Thanksgiving Box Office Analysis
By David Mumpower
November 29, 2013

I see soon to be dead people.

There is cachet in being the number one film in North America on Thanksgiving. Just look at the list of the past 14 years to confirm this notion. The group includes Disney masterpieces Toy Story 2 and Enchanted and holiday staples such as How the Grinch Stole Christmas, Four Christmases and Elf. There are franchise titles such as National Treasure, Harry Potter and the Sorcerer’s Stone, Harry Potter and the Goblet of Fire, Harry Potter and the Deathly Hallows Part I, The Twilight Saga: Breaking Dawn Parts I and II plus James Bond films Die Another Day and Casino Royale. There is one maverick blockbuster in the group, The Blind Side. We will ascribe that to people’s association of football with Thanksgiving. In reality, it is every bit a celebration of family as any of the other instant holiday classics on the list. These 14 titles have combined domestic box office of $3.16 billion. In other words, the average number one movie on Thanksgiving grosses $225 million in North America. Simply by dominating this holiday, a film production guarantees its profitability.

Yesterday, another title became the 15th entry, and it falls squarely into the franchise title category. Catching Fire has proven to be prophetically named in terms of box office revenue. It is poised to shatter one of the longest standing box office records of note this weekend, and I say this with confidence because it already broke a record yesterday. Catching Fire grossed $14.9 million on Thanksgiving. In the process, the sequel to The Hunger Games became the top performer of all time on the actual holiday. The previous record holder was the first of the movies mentioned above, Toy Story 2. That title grossed $13.2 million on November 25, 1999. Here is the full list of 15 years of Thanksgiving number one performances:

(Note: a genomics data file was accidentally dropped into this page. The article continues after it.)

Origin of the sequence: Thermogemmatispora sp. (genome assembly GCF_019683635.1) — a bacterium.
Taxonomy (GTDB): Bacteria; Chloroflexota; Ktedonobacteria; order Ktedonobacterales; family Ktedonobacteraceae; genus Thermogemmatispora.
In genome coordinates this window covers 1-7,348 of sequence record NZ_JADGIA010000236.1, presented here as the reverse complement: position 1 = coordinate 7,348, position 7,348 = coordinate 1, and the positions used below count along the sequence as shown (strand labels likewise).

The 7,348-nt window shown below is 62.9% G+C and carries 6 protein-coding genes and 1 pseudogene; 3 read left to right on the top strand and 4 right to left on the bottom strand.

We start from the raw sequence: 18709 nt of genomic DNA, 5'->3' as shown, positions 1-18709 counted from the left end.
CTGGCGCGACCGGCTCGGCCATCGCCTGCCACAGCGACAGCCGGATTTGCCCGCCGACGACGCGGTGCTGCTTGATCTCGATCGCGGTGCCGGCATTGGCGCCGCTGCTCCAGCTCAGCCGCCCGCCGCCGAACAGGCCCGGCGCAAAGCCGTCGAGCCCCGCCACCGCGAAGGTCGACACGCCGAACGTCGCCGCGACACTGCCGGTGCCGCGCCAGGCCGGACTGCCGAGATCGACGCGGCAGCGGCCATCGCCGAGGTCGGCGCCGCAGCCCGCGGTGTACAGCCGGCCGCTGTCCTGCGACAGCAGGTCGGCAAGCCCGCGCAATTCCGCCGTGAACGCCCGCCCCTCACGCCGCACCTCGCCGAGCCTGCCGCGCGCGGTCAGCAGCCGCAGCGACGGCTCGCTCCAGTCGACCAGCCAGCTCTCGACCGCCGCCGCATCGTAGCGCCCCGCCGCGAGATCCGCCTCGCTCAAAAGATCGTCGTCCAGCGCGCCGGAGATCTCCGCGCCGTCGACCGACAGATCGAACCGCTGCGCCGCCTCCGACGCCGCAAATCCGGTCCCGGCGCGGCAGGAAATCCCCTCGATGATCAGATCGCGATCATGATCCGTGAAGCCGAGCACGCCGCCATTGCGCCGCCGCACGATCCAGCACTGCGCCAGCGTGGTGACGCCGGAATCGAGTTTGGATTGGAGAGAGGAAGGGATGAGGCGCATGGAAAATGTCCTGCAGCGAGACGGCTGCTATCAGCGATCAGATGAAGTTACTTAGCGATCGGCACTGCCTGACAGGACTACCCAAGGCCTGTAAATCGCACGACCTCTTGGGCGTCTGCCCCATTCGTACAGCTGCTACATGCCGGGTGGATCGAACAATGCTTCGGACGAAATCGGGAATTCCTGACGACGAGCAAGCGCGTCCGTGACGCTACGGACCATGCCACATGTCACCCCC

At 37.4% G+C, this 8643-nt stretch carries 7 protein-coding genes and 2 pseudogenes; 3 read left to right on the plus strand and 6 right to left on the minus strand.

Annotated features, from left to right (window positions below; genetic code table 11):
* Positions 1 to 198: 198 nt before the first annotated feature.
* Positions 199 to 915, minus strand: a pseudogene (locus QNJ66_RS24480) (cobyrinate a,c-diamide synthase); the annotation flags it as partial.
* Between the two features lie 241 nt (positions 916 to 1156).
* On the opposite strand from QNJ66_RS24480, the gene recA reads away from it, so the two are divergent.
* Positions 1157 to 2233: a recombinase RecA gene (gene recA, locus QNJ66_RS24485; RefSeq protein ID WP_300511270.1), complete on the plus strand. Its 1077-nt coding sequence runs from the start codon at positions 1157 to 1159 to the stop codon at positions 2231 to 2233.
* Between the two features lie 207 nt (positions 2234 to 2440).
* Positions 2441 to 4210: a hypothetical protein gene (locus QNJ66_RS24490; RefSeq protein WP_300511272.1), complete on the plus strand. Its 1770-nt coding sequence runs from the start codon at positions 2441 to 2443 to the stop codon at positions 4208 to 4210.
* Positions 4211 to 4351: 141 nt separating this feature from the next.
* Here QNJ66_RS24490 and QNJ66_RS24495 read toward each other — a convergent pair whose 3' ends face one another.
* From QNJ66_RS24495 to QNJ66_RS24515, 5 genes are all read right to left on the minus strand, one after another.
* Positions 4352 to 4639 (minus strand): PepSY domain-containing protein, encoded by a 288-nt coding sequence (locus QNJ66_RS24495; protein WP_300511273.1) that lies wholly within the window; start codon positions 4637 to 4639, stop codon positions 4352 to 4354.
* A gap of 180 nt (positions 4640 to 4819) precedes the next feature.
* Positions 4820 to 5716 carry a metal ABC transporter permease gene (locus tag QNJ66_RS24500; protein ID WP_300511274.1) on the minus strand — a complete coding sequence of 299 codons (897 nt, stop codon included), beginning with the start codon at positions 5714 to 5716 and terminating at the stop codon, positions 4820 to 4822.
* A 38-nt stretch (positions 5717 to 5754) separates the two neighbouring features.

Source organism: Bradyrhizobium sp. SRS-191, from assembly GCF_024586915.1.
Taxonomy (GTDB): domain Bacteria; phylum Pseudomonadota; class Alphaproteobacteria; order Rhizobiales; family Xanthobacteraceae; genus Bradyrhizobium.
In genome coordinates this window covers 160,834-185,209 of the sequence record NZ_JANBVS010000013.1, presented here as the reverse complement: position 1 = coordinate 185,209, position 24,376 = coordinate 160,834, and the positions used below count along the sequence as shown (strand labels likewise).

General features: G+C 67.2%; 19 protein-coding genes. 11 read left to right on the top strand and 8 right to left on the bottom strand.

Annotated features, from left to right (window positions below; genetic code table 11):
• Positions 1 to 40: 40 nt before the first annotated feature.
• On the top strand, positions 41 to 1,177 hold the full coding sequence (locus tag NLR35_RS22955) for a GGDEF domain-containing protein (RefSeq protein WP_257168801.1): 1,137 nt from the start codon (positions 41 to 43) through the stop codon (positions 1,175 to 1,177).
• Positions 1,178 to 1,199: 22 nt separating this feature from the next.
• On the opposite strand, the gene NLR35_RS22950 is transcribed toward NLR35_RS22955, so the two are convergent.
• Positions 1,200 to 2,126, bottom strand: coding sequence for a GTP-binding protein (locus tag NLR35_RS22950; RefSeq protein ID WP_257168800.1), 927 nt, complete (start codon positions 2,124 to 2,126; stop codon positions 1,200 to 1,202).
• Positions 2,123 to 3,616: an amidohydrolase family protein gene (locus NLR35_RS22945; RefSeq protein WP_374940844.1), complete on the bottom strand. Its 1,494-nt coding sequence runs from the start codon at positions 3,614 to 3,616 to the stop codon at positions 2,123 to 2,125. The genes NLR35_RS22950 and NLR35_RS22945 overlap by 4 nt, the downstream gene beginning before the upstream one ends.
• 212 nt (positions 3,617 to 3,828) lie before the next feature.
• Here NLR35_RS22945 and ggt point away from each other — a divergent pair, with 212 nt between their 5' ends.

November 25, 1999: Toy Story 2, $13.2 million
November 23, 2000: How the Grinch Stole Christmas, $12.4 million
November 22, 2001: Harry Potter and the Sorcerer's Stone, $12.3 million
November 28, 2002: Die Another Day, $8.4 million
November 27, 2003: Elf, $5.7 million
November 25, 2004: National Treasure, $7.8 million
November 24, 2005: Harry Potter and the Goblet of Fire, $12.4 million
November 23, 2006: Casino Royale, $7.5 million
November 22, 2007: Enchanted, $6.7 million
November 27, 2008: Four Christmases, $8.9 million
November 26, 2009: The Blind Side, $9.5 million
November 25, 2010: Deathly Hallows Part I, $11.5 million
November 24, 2011: Breaking Dawn Part I, $7.7 million
November 22, 2012: Breaking Dawn Part II, $8.0 million
November 28, 2013: The Hunger Games: Catching Fire, $14.9 million

I should note that if we adjust for ticket price inflation, Toy Story 2 remains the champion as its 1999 performance equates to $19.5 million. That nitpick aside, the news for Catching Fire is glowing. It is certain to annihilate Toy Story 2’s standing five-day holiday record of $80.1 million. To wit, the Jennifer Lawrence flick has already earned $35.6 million prior to the weekend. As BOP has mentioned oh so many times over the years, box office behavior is such that movies spike the day AFTER Thanksgiving. The average number one film from the group listed above experienced an increase of 80% (!) on the Friday after Thanksgiving. In aggregate, these titles grossed roughly 2.2 times as much over the weekend as they did during the Wednesday/Thursday portion of the holiday.